More interestingly is the second, more cunning aspect of this turn to the workers. Farage will not say it, but you don't need to be gifted with special insight to know he would prefer a Tory general election win in 2015. This is more than political preference, however. UKIP are targeting the Labour heartlands with their message. Despite Labour voters proving more resilient than former Tory supporters, Farage is appearing to throw a bone to the panicking Tory right pressing for some sort of accommodation with UKIP. Their reasoning is if only UKIP focus on Labour the damage UKIP support will do the Tories in 2015 might be mitigated. And from his point of view his anti-Labour posturing will curry favour with some backbenchers whose feet are getting rather itchy. Pity the fools that don't realise he's making a play for the right of centre non Labour-voting working class. Yet in matters of strategy, quite apart from preferences a Tory win in 2015 suits UKIP's interest better. If Dave carries on "betraying" traditional Toryism UKIP will continue to gorge on their cast offs. The general election, in which Farage very well knows is likely to yield few if any seats, need not be the moment marking UKIP's declining purchase.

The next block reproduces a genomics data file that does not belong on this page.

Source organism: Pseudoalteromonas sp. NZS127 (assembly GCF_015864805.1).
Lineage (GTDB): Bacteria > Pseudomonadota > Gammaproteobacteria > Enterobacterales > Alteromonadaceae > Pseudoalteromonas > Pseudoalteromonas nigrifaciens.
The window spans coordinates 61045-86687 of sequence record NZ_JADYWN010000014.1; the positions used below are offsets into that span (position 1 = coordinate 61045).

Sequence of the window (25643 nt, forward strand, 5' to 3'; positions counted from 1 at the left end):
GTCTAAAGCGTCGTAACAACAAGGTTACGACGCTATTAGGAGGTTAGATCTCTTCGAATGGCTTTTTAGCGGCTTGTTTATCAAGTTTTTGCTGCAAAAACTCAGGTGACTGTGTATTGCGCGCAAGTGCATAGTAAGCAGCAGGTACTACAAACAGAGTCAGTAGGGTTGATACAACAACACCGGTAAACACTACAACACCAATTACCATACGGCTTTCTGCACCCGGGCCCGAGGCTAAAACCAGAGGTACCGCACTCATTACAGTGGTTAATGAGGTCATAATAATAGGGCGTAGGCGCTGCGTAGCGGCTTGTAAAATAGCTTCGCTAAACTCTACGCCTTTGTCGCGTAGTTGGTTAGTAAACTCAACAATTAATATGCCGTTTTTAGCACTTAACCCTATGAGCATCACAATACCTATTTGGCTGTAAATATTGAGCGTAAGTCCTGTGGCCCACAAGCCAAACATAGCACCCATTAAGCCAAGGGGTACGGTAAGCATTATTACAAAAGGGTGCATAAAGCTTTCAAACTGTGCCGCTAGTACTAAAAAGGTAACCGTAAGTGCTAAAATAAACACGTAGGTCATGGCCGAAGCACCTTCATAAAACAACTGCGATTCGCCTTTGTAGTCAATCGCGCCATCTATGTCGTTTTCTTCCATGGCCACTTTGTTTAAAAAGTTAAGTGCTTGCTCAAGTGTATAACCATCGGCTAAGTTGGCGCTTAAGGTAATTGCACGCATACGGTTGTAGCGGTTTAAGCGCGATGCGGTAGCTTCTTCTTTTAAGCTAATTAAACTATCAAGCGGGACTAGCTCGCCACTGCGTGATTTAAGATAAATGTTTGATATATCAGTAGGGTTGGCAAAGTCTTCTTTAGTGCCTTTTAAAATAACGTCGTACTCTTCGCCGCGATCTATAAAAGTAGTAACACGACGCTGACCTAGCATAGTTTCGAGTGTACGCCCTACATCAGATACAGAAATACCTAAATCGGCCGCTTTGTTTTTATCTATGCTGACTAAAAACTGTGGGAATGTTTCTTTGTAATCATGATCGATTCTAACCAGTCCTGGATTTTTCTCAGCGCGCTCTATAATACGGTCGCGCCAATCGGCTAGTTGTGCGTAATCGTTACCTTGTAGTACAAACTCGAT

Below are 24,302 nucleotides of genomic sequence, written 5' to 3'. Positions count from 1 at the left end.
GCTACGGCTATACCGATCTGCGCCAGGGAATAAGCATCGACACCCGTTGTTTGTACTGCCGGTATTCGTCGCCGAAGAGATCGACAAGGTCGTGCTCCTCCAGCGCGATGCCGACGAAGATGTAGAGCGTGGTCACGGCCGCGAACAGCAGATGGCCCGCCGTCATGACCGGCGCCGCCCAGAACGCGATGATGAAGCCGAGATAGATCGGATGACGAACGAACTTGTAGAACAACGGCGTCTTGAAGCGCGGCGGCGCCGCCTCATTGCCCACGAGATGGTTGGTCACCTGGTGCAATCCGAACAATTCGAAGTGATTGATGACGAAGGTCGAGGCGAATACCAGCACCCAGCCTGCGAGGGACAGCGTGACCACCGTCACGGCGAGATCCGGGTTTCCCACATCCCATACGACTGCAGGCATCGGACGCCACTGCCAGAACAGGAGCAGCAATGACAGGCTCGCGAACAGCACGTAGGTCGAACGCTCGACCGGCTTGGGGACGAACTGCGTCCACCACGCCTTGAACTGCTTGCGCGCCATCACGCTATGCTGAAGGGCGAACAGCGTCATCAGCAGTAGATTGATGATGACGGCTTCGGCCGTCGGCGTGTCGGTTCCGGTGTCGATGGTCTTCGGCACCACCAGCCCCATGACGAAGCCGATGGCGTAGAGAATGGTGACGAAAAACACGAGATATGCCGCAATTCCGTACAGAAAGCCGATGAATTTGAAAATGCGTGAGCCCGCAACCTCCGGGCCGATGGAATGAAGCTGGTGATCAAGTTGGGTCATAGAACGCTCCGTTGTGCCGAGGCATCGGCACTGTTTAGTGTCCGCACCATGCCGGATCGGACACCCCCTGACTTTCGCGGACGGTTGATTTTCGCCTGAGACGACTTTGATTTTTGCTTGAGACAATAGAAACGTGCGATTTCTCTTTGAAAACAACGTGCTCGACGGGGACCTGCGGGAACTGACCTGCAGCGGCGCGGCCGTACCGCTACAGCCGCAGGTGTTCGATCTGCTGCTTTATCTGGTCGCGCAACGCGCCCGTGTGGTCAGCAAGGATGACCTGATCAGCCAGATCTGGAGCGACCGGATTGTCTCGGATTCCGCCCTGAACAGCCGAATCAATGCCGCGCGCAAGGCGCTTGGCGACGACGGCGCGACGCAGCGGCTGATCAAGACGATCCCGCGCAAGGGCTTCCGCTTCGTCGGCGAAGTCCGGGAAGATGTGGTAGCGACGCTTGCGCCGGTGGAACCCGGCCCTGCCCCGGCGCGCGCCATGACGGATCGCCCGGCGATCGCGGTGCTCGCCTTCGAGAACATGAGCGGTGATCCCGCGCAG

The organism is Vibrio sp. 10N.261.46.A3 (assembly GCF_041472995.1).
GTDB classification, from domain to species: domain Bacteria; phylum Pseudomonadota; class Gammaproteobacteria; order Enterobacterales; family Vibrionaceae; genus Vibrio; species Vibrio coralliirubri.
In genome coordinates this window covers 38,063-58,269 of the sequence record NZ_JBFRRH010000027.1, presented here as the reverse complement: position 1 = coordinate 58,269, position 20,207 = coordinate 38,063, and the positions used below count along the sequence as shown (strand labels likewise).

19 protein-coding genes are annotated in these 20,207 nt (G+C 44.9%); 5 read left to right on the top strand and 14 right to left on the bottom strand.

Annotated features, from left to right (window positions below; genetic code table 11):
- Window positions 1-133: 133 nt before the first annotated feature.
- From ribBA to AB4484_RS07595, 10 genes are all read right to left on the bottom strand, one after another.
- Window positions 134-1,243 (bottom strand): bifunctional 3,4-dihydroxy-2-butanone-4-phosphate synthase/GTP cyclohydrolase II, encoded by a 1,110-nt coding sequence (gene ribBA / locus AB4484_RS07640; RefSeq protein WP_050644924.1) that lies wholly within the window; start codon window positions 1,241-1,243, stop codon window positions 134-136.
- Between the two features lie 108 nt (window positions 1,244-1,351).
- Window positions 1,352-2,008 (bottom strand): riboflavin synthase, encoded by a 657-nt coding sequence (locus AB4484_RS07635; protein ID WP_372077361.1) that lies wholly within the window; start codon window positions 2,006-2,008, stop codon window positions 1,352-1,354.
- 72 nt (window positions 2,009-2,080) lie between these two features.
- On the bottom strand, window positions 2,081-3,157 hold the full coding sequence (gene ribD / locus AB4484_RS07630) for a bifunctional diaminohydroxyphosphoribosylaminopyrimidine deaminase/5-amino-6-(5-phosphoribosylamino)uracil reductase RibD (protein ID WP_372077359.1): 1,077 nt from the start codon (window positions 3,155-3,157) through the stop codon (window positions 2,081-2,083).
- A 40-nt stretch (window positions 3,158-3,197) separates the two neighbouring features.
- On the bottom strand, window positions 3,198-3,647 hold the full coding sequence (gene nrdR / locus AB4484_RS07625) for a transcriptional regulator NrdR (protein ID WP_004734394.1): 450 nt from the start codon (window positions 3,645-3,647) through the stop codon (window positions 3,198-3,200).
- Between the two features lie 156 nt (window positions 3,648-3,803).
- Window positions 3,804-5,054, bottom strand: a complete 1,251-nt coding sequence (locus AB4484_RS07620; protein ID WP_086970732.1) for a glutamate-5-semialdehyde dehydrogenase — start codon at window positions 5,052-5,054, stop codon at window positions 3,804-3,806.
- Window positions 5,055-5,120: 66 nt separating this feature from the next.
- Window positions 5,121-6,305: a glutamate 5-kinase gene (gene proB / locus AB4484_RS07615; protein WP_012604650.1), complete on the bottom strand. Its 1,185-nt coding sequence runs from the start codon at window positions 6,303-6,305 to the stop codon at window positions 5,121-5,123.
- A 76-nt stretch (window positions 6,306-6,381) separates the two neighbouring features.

These posters were designed and conceived to hoover up votes. However, in the grand scheme of political things they represent a direction of travel in UKIP's march to effectively lock down a constituency. Their racist workerism is more than a pose, they want ex-BNP, anti-politics types, and ex-Tory voting members of the working class on their side. It's not about challenging Labour but supplanting the Conservatives. And with the latter effectively abandoning the field to them, UKIP may well have taken its first significant step in doing so.